However, not content with attacking Professor Triggs and cutting the Commission’s funding, Senator Brandis also appointed to the role of Human Rights Commissioner, without even a pretence of transparency or merit based assessment, his Liberal Party mate Tim Wilson from the secretly funded right wing think tank, the Institute of Public Affairs. That action led to a warning from the international body responsible for accrediting national human rights institutions that this threatened the independence of the Human Rights Commission, and that its capacity to engage in international forums would be significantly diminished if it was downgraded to B-status. Senator Brandis wrote a letter promising it wouldn’t happen again. A promise that was broken by both Mr Porter and by Senator Cash, with the consequence the Human Rights Commission has now been formally placed on a kind of probation due to the repeated attacks on its independence. The Commission’s status is to be reassessed in 18 months, and if it isn’t clear that it will be protected from the appointment of government mates and cronies, its status will be downgraded. This is an international embarrassment to a nation that once championed the international rule of law and the rules based order.
Senator Brandis also managed to embarrass Australia on the international stage with his spectacularly ill-considered and inept handling of the ASIO raid that he authorised on East Timor’s Australian based lawyer, former ACT Attorney-General Bernard Colleary. Senator Brandis proudly announced the search of Collaery’s home and office by press release, only to discover that he had touched off an international incident that landed Australia in the International Court of Justice – this time as a defendant accused of breaching due process and the sovereignty of our new neighbour. The statements made against Australia in the unfolding proceedings were excoriating regarding the attack on the rule of law those raids represented, and we lost that case comprehensively.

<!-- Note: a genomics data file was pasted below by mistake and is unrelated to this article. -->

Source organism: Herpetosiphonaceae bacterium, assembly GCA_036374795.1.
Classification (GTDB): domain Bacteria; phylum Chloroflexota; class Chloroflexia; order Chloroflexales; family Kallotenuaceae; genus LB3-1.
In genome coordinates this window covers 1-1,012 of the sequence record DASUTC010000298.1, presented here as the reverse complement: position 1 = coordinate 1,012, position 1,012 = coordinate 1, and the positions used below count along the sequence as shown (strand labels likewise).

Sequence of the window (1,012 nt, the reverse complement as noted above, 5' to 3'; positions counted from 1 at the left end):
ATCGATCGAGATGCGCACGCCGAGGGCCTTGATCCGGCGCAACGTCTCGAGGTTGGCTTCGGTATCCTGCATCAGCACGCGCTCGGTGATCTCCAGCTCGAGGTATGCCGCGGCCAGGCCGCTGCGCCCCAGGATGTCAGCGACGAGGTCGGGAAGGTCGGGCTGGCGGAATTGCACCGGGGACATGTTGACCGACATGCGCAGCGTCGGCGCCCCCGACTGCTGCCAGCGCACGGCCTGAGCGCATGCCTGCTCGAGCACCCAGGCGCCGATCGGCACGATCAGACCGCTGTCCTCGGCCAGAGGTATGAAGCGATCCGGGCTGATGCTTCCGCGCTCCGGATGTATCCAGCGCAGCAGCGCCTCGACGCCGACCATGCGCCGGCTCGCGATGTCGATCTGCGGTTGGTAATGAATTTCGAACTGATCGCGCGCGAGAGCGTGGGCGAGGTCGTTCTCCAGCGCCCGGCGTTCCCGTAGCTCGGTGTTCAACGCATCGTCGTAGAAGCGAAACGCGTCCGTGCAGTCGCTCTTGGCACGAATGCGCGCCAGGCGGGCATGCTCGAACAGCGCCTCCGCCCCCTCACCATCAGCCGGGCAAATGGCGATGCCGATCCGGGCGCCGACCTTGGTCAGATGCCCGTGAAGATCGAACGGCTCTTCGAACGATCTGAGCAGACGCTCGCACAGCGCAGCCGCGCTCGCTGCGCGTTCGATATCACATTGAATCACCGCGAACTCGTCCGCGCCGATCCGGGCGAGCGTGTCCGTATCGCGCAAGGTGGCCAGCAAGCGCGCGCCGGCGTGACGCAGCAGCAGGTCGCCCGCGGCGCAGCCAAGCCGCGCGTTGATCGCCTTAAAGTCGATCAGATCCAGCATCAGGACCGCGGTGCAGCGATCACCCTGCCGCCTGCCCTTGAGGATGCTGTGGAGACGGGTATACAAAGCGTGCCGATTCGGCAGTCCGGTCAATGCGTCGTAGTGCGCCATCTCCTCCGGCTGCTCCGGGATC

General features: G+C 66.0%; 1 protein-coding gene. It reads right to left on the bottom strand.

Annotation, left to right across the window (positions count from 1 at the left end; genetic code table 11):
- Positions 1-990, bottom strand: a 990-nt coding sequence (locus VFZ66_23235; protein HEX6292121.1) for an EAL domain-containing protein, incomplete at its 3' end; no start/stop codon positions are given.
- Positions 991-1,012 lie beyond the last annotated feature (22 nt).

It might sound a little churlish to revisit such ugly events from 2013. But those events are not historical. As I’m sure everyone here is aware, Mr Collaery and the intelligence officer he was acting for, Witness K, were later charged with a number of criminal offences under the Intelligence Services Act. Those prosecutions were only allowed to proceed because Mr Porter authorized them. While Witness K pleaded guilty and received a non-custodial sentence, Mr Collaery is still defending himself against the criminal charges.
While I will not comment on the substance of the charges, the very manner in which the Government has sought to conduct the prosecution appears to me to be an affront to the rule of law. There have been some fifty preliminary hearings to date, with well over four million dollars spent by the Commonwealth alone, and still there is no trial date for Mr Collaery. The Morrison Government has also sought to have the trial conducted in secrecy, but was rebuffed last year by the ACT Court of Appeal which held that the trial should be held predominantly in open court to avoid damaging public confidence in the administration of justice. The Commonwealth has now appealed that decision to the High Court.